Sunset Beach (Elk Lake)

Sunset Beach is opposite Elk Lake Resort, on the other side of the lake and is a small beach area surrounded by ponderosa’s and forest.

It’s perfect for a small shoot needing a forest and lake setting.

DNF Permit required (please allow 21-30 days).

Some parking. Paved roads.

Roads to Sunset Beach may be closed by ODOT during the winter due to snow.

 

 

 

 

Dog not included!  : )

Parking Area=

 

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Shevlin Park: Forest views, February

Whenever someone asks us for locations with trees, I laugh a little inside as we have millions of trees, of varying kinds (ponderosas, junipers, aspens and lodgepole pine).  Ponderosas are gorgeous and create really stunning locations due to the striations in their bark.  These images were taken between 2-4pm in mid-February, in Shevlin Park.  There is a road that can be utilized by film crew towards the southern side of the park with a Forest service restroom, and a large parking area.  Permits are required through Bend Park and Rec, at least 30 days in advance.

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Crescent Lake and Campground

Crescent Lake is a natural lake on the eastern side of the Cascade Range in the northwest corner of Klamath County, not far from the town of LaPine in Central Oregon. 
 
There is a  campground located on a small hill overlooking Crescent Lake. Yurts are available year around and could be used for a small production office (Note: no electricity and only a small fire place). Crescent Lake Resort is just across the dam from the campground and offers a number of services including food, camping, fishing supplies, and boat rentals for shoots.
 
Located of Hwy 58, and Forest Road 60.
 
Area7.105 mi²
Average depth124 ft (38 m)
Max. depth265 ft (81 m)
Shore length112.4 mi (20.0 km)
 
 
 
 
 
 
 
 
 
 
 
 
 
 
 
 
 
 
 
 
 
 
 
 
 
 
 

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Big Summit Prairie

Located in the heart of the Ochoco Mountains, approximately 30 minutes from Prineville (accommodation and services). Privately owned, the Prairie is surrounded by U.S. Forest Service and Bureau of Land Management land and is easily accessible from Prineville (thirty miles to the west) and U.S. 26 (ten miles to the northwest). According to historian Steve Lent, Big Summit Prairie received its name because of its size, which is larger than Little Summit Prairie, a smaller area twelve miles to the east. Both areas are at the summit of the Ochoco Mountains.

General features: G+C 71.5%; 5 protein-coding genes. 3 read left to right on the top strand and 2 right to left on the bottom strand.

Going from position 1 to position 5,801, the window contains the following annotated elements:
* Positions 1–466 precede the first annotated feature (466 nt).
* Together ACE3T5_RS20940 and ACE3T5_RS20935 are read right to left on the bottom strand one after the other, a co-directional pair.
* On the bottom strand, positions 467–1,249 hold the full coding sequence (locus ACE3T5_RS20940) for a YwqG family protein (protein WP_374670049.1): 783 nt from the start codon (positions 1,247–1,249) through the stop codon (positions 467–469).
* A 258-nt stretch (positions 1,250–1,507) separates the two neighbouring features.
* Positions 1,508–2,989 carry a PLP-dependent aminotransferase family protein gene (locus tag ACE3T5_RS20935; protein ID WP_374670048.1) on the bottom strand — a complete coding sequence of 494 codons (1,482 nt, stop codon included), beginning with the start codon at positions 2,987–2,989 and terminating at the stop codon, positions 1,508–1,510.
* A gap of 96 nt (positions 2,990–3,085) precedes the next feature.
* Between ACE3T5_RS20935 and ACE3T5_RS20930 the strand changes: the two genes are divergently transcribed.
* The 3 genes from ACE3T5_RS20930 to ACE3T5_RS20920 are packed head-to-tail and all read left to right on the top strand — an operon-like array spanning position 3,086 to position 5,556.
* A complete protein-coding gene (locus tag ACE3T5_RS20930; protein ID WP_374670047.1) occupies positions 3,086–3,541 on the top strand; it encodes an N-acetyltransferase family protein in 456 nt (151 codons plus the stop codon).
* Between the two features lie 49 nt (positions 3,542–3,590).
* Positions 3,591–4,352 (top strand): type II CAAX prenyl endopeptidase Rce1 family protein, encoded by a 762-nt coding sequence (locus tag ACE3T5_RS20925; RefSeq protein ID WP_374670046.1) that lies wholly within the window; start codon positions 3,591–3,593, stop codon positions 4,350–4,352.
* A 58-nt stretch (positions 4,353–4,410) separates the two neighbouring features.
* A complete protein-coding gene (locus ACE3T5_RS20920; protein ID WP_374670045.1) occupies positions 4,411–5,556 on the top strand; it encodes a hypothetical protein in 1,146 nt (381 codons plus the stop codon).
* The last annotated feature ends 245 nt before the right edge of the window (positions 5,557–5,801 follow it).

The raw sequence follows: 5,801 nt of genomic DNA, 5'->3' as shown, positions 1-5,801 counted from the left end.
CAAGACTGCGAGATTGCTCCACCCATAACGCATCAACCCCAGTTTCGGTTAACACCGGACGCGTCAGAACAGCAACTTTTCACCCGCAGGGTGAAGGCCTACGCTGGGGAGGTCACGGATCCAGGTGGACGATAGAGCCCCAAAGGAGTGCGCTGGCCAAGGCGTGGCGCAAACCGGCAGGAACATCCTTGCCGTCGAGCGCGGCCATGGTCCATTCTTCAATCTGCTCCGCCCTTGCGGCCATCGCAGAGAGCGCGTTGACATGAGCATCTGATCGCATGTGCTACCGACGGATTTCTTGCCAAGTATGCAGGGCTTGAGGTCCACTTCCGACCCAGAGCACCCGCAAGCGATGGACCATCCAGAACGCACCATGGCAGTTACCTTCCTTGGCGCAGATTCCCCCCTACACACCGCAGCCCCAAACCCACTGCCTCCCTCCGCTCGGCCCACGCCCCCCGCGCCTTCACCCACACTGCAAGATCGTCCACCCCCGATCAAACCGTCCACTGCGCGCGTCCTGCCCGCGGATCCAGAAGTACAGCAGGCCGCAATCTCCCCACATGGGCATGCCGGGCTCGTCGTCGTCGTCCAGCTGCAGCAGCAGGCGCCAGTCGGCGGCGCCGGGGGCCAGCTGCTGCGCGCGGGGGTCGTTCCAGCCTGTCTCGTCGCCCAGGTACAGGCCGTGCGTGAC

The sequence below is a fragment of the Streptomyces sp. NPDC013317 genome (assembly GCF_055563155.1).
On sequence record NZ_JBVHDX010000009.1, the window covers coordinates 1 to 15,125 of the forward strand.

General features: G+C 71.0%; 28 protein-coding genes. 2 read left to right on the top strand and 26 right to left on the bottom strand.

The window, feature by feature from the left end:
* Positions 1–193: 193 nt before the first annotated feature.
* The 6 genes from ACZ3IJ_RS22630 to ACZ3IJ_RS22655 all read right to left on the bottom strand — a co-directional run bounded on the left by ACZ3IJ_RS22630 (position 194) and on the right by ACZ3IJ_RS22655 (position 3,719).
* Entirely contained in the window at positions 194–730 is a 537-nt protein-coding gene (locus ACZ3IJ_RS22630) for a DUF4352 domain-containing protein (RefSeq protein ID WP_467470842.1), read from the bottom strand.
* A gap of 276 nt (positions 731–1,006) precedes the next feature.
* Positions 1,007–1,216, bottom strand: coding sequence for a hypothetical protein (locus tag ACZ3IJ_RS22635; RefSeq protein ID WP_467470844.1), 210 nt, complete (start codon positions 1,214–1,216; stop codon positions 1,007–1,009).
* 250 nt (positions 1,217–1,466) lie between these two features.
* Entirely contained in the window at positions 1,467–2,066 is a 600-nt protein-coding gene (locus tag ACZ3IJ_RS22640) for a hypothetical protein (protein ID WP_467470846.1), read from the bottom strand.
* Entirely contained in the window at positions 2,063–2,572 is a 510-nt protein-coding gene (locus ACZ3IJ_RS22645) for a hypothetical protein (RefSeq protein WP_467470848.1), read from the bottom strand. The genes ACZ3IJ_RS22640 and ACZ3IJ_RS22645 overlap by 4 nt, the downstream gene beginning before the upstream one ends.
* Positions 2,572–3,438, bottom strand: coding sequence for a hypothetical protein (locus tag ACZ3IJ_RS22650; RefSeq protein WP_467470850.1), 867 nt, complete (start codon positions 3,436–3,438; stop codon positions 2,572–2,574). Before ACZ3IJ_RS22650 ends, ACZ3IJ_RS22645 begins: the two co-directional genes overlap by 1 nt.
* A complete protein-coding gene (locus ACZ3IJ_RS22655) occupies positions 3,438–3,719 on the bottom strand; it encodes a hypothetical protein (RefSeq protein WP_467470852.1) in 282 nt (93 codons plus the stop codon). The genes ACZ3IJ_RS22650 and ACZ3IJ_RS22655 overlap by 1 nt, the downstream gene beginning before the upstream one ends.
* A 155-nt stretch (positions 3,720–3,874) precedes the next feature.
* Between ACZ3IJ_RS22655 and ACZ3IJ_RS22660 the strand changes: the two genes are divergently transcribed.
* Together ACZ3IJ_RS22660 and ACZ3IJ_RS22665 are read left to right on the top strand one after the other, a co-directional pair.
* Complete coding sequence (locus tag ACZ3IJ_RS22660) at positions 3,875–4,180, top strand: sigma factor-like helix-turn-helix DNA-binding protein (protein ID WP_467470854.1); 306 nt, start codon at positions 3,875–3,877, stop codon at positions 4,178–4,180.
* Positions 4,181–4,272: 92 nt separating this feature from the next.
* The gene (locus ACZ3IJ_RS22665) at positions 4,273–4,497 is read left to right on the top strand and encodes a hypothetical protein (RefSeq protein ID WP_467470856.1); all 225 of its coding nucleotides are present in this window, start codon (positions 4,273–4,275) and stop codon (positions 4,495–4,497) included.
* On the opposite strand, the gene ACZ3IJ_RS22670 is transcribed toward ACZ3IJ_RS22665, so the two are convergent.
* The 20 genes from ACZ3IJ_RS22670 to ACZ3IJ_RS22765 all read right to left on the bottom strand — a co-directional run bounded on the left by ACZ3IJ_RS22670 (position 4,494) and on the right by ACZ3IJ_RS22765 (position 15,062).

Big Summit Prairie is a five-by-seven-mile basin at an elevation of 4,500 feet, and is described by Stuart G. Garrett as an “unexpected meadow island in the dramatic old growth ponderosa pine forests.” Geologically, the basin was formed when soft tuff, or volcanic ash (underlain by the John Day Formation), was eroded away from the surrounding basalt.

A perfect spot for any cowboy or western productions, with vast open fields surrounded by ponderosa’s and pine.  Cattle on land, and wild horses.

Particularly stunning during Fall when the Tamarack’s change color.

Permits via private owner and BLM, Prineville.

 

 

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Jasper Point State Park

The road to Jasper Point State Park is perfect for a car commercial as it winds along the Prineville Reservoir, on one side, and along stunning rock formations at the other.  When arriving at Jasper Point State Park, there are recreational activities that include swimming, boating, hiking, wildlife viewing, and spectacular scenery. For anglers or fly fishing shoots,  Prineville Reservoir offers a variety of species, including rainbow trout, small and large mouth bass, crappie, and catfish. Crayfish are also plentiful in the lake. 
Jasper point has rustic cabins available for staff accommodation or production offices, and 26 RV sites with electric and water which include 2 ADA equipped sites. An ADA accessible restroom/shower facility is available at Jasper Point. Jasper Point has a boat launch in the day use area.  Prineville Reservoir State Park is located 3 miles to the west.
Jasper point has a RV dump station. Additional ADA campsites and an accessible restroom/shower facility are available at Prineville Reservoir State park 3 miles to the west.

Permits are required from Oregon State Parks. 21 day notice is required. 

 

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